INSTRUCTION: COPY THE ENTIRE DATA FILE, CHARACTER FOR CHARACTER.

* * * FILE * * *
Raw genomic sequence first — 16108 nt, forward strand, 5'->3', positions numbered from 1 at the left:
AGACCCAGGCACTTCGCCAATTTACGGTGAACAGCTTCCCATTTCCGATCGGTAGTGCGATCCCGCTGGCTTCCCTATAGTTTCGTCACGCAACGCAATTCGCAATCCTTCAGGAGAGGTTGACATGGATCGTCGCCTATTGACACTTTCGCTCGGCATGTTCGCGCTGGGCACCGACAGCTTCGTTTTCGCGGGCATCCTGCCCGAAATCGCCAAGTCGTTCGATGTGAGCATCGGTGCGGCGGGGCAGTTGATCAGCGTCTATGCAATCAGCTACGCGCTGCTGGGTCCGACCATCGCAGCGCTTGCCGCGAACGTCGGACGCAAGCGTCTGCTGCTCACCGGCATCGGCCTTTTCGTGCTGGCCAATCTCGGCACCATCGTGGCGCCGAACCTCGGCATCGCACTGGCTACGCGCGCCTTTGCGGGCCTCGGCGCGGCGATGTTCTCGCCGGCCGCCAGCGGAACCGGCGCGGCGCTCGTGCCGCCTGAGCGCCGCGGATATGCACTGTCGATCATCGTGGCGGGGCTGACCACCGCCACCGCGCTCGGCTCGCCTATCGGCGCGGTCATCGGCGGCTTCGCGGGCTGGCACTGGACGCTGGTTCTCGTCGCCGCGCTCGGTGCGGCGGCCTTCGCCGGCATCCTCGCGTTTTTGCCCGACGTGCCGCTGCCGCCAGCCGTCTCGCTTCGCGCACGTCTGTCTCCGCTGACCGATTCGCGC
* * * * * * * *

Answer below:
Raw genomic sequence first — 16108 nt, forward strand, 5'->3', positions numbered from 1 at the left:
AGACCCAGGCACTTCGCCAATTTACGGTGAACAGCTTCCCATTTCCGATCGGTAGTGCGATCCCGCTGGCTTCCCTATAGTTTCGTCACGCAACGCAATTCGCAATCCTTCAGGAGAGGTTGACATGGATCGTCGCCTATTGACACTTTCGCTCGGCATGTTCGCGCTGGGCACCGACAGCTTCGTTTTCGCGGGCATCCTGCCCGAAATCGCCAAGTCGTTCGATGTGAGCATCGGTGCGGCGGGGCAGTTGATCAGCGTCTATGCAATCAGCTACGCGCTGCTGGGTCCGACCATCGCAGCGCTTGCCGCGAACGTCGGACGCAAGCGTCTGCTGCTCACCGGCATCGGCCTTTTCGTGCTGGCCAATCTCGGCACCATCGTGGCGCCGAACCTCGGCATCGCACTGGCTACGCGCGCCTTTGCGGGCCTCGGCGCGGCGATGTTCTCGCCGGCCGCCAGCGGAACCGGCGCGGCGCTCGTGCCGCCTGAGCGCCGCGGATATGCACTGTCGATCATCGTGGCGGGGCTGACCACCGCCACCGCGCTCGGCTCGCCTATCGGCGCGGTCATCGGCGGCTTCGCGGGCTGGCACTGGACGCTGGTTCTCGTCGCCGCGCTCGGTGCGGCGGCCTTCGCCGGCATCCTCGCGTTTTTGCCCGACGTGCCGCTGCCGCCAGCCGTCTCGCTTCGCGCACGTCTGTCTCCGCTGACCGATTCGCGC